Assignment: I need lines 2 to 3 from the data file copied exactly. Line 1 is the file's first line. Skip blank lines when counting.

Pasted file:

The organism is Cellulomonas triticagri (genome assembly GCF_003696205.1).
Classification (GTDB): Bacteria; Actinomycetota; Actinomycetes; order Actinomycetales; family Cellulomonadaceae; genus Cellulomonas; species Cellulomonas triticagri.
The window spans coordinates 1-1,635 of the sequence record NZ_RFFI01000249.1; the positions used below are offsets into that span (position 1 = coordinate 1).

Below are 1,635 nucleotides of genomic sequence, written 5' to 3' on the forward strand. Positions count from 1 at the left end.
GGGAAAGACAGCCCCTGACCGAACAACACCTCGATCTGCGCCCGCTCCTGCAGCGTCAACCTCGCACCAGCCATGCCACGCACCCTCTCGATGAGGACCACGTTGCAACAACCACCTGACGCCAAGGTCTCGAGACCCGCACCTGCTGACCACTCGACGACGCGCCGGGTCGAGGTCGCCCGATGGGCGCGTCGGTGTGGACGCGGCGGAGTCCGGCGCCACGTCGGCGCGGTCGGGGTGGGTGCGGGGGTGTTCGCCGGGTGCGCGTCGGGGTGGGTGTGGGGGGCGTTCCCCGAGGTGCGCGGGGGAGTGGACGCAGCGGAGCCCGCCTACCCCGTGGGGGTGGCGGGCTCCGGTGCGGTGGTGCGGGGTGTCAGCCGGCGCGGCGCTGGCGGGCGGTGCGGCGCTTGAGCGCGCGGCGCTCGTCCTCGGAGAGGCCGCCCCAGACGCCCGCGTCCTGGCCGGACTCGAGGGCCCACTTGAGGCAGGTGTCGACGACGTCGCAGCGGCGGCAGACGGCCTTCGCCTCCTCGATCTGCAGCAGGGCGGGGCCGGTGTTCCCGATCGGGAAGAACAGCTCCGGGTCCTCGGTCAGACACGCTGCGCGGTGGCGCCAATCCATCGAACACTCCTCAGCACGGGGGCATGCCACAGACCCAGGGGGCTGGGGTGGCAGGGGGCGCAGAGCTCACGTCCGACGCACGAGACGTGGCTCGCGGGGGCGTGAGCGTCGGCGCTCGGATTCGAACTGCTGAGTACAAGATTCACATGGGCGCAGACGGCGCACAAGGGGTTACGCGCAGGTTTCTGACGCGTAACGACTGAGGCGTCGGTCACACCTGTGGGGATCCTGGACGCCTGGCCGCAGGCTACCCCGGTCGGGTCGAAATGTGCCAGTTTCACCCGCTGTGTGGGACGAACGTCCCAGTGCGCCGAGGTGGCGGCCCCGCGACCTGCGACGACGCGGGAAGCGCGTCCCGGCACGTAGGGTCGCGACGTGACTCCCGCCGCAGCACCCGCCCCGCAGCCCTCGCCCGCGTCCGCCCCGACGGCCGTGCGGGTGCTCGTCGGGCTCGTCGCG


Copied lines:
Classification (GTDB): Bacteria; Actinomycetota; Actinomycetes; order Actinomycetales; family Cellulomonadaceae; genus Cellulomonas; species Cellulomonas triticagri.
The window spans coordinates 1-1,635 of the sequence record NZ_RFFI01000249.1; the positions used below are offsets into that span (position 1 = coordinate 1).